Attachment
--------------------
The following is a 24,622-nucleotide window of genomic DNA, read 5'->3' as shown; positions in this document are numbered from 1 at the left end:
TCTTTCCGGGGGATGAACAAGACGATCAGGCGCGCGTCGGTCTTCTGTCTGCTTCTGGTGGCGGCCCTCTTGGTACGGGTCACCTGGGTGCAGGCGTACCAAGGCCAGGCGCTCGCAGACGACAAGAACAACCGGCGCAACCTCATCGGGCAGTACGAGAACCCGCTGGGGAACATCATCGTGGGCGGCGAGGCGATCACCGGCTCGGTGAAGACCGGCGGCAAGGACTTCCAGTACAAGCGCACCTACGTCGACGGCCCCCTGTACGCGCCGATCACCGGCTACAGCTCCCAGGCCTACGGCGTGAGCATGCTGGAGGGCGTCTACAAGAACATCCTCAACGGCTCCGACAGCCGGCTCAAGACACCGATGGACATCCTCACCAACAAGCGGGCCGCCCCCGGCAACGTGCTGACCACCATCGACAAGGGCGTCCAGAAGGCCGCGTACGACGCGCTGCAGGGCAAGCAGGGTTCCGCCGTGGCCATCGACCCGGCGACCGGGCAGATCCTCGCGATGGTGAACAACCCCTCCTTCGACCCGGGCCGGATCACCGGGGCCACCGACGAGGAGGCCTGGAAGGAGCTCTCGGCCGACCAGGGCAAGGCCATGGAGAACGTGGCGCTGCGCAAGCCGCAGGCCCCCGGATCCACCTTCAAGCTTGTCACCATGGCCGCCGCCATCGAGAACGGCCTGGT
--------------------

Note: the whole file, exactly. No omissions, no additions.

The following is a 24,622-nucleotide window of genomic DNA, read 5'->3' as shown; positions in this document are numbered from 1 at the left end:
TCTTTCCGGGGGATGAACAAGACGATCAGGCGCGCGTCGGTCTTCTGTCTGCTTCTGGTGGCGGCCCTCTTGGTACGGGTCACCTGGGTGCAGGCGTACCAAGGCCAGGCGCTCGCAGACGACAAGAACAACCGGCGCAACCTCATCGGGCAGTACGAGAACCCGCTGGGGAACATCATCGTGGGCGGCGAGGCGATCACCGGCTCGGTGAAGACCGGCGGCAAGGACTTCCAGTACAAGCGCACCTACGTCGACGGCCCCCTGTACGCGCCGATCACCGGCTACAGCTCCCAGGCCTACGGCGTGAGCATGCTGGAGGGCGTCTACAAGAACATCCTCAACGGCTCCGACAGCCGGCTCAAGACACCGATGGACATCCTCACCAACAAGCGGGCCGCCCCCGGCAACGTGCTGACCACCATCGACAAGGGCGTCCAGAAGGCCGCGTACGACGCGCTGCAGGGCAAGCAGGGTTCCGCCGTGGCCATCGACCCGGCGACCGGGCAGATCCTCGCGATGGTGAACAACCCCTCCTTCGACCCGGGCCGGATCACCGGGGCCACCGACGAGGAGGCCTGGAAGGAGCTCTCGGCCGACCAGGGCAAGGCCATGGAGAACGTGGCGCTGCGCAAGCCGCAGGCCCCCGGATCCACCTTCAAGCTTGTCACCATGGCCGCCGCCATCGAGAACGGCCTGGT